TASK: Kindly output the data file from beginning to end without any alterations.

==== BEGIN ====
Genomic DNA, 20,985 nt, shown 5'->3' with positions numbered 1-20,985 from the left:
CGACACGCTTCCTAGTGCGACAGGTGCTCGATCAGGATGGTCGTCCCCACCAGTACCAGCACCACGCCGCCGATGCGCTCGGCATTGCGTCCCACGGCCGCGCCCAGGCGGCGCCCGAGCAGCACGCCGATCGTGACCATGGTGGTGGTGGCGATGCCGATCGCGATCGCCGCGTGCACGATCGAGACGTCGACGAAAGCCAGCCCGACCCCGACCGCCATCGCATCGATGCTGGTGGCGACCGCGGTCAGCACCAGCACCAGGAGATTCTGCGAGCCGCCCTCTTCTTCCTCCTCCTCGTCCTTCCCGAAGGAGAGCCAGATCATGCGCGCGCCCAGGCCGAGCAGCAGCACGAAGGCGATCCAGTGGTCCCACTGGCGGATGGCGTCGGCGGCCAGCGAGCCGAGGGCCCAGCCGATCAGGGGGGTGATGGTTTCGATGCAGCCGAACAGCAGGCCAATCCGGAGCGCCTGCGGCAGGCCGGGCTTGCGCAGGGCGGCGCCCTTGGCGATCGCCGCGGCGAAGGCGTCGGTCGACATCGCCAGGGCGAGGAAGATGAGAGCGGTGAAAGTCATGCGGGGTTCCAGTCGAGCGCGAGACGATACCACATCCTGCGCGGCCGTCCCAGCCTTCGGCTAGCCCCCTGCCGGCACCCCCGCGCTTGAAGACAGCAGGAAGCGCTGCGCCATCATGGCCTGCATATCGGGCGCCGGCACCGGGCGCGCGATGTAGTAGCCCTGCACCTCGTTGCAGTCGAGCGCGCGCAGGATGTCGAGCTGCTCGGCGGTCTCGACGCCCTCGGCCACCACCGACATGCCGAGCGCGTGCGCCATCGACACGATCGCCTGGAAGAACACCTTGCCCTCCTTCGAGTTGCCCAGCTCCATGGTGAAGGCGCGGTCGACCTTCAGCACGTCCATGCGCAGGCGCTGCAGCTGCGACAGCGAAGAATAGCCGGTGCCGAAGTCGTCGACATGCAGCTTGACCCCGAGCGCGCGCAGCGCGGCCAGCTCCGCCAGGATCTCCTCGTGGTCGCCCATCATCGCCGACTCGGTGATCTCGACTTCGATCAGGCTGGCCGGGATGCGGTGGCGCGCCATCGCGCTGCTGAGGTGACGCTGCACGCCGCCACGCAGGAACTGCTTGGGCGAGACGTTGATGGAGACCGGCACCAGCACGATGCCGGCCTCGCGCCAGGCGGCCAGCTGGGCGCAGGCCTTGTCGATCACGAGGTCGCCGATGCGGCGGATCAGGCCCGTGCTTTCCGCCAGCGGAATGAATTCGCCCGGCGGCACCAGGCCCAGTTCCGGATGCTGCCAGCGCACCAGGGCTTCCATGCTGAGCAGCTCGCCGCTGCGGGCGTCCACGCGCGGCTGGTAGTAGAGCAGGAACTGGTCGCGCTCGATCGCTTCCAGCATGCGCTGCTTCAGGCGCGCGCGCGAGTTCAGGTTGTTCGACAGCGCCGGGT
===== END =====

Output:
Genomic DNA, 20,985 nt, shown 5'->3' with positions numbered 1-20,985 from the left:
CGACACGCTTCCTAGTGCGACAGGTGCTCGATCAGGATGGTCGTCCCCACCAGTACCAGCACCACGCCGCCGATGCGCTCGGCATTGCGTCCCACGGCCGCGCCCAGGCGGCGCCCGAGCAGCACGCCGATCGTGACCATGGTGGTGGTGGCGATGCCGATCGCGATCGCCGCGTGCACGATCGAGACGTCGACGAAAGCCAGCCCGACCCCGACCGCCATCGCATCGATGCTGGTGGCGACCGCGGTCAGCACCAGCACCAGGAGATTCTGCGAGCCGCCCTCTTCTTCCTCCTCCTCGTCCTTCCCGAAGGAGAGCCAGATCATGCGCGCGCCCAGGCCGAGCAGCAGCACGAAGGCGATCCAGTGGTCCCACTGGCGGATGGCGTCGGCGGCCAGCGAGCCGAGGGCCCAGCCGATCAGGGGGGTGATGGTTTCGATGCAGCCGAACAGCAGGCCAATCCGGAGCGCCTGCGGCAGGCCGGGCTTGCGCAGGGCGGCGCCCTTGGCGATCGCCGCGGCGAAGGCGTCGGTCGACATCGCCAGGGCGAGGAAGATGAGAGCGGTGAAAGTCATGCGGGGTTCCAGTCGAGCGCGAGACGATACCACATCCTGCGCGGCCGTCCCAGCCTTCGGCTAGCCCCCTGCCGGCACCCCCGCGCTTGAAGACAGCAGGAAGCGCTGCGCCATCATGGCCTGCATATCGGGCGCCGGCACCGGGCGCGCGATGTAGTAGCCCTGCACCTCGTTGCAGTCGAGCGCGCGCAGGATGTCGAGCTGCTCGGCGGTCTCGACGCCCTCGGCCACCACCGACATGCCGAGCGCGTGCGCCATCGACACGATCGCCTGGAAGAACACCTTGCCCTCCTTCGAGTTGCCCAGCTCCATGGTGAAGGCGCGGTCGACCTTCAGCACGTCCATGCGCAGGCGCTGCAGCTGCGACAGCGAAGAATAGCCGGTGCCGAAGTCGTCGACATGCAGCTTGACCCCGAGCGCGCGCAGCGCGGCCAGCTCCGCCAGGATCTCCTCGTGGTCGCCCATCATCGCCGACTCGGTGATCTCGACTTCGATCAGGCTGGCCGGGATGCGGTGGCGCGCCATCGCGCTGCTGAGGTGACGCTGCACGCCGCCACGCAGGAACTGCTTGGGCGAGACGTTGATGGAGACCGGCACCAGCACGATGCCGGCCTCGCGCCAGGCGGCCAGCTGGGCGCAGGCCTTGTCGATCACGAGGTCGCCGATGCGGCGGATCAGGCCCGTGCTTTCCGCCAGCGGAATGAATTCGCCCGGCGGCACCAGGCCCAGTTCCGGATGCTGCCAGCGCACCAGGGCTTCCATGCTGAGCAGCTCGCCGCTGCGGGCGTCCACGCGCGGCTGGTAGTAGAGCAGGAACTGGTCGCGCTCGATCGCTTCCAGCATGCGCTGCTTCAGGCGCGCGCGCGAGTTCAGGTTGTTCGACAGCGCCGGGT